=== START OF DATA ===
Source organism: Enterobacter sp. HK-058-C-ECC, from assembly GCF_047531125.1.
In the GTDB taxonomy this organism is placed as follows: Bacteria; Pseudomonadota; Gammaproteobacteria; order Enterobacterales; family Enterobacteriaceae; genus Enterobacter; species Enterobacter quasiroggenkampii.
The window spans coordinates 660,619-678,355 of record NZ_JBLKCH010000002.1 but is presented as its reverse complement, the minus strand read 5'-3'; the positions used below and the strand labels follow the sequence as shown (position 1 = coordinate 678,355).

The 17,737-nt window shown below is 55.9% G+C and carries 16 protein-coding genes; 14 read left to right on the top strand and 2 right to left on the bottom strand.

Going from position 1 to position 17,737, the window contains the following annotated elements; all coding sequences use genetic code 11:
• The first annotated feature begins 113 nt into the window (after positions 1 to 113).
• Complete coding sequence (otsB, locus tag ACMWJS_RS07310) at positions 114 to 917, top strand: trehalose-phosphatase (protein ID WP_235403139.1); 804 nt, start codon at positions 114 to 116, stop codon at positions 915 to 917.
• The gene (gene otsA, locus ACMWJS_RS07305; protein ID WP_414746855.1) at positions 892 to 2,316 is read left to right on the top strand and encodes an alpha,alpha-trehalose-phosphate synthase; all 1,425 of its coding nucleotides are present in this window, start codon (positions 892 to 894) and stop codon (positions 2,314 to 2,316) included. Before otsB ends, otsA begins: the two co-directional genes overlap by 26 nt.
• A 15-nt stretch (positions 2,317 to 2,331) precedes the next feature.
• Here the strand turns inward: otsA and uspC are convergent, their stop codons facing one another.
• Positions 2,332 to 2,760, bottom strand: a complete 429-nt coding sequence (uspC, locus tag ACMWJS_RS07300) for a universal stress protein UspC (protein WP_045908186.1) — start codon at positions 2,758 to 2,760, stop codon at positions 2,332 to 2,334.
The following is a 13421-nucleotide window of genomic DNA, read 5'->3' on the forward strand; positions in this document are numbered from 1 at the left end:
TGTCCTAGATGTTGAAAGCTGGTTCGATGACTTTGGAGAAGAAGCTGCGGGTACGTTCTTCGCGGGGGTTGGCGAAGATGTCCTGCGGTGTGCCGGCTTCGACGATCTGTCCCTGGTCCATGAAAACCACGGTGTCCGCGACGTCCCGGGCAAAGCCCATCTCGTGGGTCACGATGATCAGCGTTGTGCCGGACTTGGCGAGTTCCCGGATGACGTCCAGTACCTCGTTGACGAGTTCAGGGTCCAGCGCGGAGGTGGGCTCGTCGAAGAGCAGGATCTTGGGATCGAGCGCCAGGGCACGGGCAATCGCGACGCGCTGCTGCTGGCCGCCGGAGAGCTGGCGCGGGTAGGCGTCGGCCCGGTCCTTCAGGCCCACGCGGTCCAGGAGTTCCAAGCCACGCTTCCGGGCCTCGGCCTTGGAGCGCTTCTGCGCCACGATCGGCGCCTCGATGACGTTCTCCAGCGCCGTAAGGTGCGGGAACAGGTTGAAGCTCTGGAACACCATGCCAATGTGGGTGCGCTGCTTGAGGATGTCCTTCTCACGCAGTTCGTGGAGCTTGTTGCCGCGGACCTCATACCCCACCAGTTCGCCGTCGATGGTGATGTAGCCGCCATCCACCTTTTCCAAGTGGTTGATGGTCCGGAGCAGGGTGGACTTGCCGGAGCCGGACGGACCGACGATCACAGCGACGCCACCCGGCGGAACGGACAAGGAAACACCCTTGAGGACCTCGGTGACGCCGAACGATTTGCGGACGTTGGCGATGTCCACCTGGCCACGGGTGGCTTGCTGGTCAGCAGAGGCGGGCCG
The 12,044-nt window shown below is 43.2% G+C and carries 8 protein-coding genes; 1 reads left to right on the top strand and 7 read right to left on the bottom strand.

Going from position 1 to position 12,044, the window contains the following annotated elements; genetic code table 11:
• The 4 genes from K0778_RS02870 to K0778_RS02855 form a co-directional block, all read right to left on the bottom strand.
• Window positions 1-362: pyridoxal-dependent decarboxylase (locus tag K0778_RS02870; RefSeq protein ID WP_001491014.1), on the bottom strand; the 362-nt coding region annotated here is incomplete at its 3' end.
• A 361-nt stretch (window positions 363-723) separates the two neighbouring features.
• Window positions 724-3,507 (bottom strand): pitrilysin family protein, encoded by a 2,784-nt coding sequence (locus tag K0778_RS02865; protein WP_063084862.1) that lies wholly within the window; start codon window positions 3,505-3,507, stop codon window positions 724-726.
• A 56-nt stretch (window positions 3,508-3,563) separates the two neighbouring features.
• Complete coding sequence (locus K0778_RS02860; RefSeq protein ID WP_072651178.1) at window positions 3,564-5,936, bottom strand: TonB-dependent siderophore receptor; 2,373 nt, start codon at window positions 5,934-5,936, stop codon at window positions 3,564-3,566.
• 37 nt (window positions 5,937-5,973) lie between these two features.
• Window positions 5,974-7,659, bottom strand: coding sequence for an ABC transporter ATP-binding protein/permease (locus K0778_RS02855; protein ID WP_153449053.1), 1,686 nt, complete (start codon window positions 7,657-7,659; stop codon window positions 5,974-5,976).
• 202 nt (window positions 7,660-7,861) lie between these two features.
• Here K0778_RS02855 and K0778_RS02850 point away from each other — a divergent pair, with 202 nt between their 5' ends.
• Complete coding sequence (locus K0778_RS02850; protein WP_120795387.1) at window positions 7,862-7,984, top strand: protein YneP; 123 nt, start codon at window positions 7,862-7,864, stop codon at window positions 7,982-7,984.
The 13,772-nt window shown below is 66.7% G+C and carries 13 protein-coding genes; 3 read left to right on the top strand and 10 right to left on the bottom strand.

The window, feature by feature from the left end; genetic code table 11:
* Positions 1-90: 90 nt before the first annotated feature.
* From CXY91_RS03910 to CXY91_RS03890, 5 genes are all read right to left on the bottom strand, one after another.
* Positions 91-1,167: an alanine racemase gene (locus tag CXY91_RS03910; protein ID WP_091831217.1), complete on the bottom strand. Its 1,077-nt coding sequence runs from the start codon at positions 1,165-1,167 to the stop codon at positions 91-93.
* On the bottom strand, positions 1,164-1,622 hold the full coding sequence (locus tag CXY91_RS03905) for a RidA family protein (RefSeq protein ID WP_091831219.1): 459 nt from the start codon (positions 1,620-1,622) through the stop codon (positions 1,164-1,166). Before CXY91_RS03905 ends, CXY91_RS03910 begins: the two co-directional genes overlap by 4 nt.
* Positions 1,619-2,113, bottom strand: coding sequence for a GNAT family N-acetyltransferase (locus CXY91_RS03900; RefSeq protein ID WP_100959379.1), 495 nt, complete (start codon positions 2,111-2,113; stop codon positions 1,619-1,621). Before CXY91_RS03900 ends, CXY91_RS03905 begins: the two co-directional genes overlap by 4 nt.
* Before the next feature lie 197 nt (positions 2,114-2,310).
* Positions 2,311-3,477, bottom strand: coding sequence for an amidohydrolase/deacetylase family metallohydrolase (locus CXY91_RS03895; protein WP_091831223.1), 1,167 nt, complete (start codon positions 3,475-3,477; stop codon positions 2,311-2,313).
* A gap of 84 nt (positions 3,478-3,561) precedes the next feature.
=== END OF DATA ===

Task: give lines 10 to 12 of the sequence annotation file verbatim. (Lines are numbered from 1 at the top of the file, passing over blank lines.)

• Here the strand turns inward: otsA and uspC are convergent, their stop codons facing one another.
• Positions 2,332 to 2,760, bottom strand: a complete 429-nt coding sequence (uspC, locus tag ACMWJS_RS07300) for a universal stress protein UspC (protein WP_045908186.1) — start codon at positions 2,758 to 2,760, stop codon at positions 2,332 to 2,334.
The following is a 13421-nucleotide window of genomic DNA, read 5'->3' on the forward strand; positions in this document are numbered from 1 at the left end: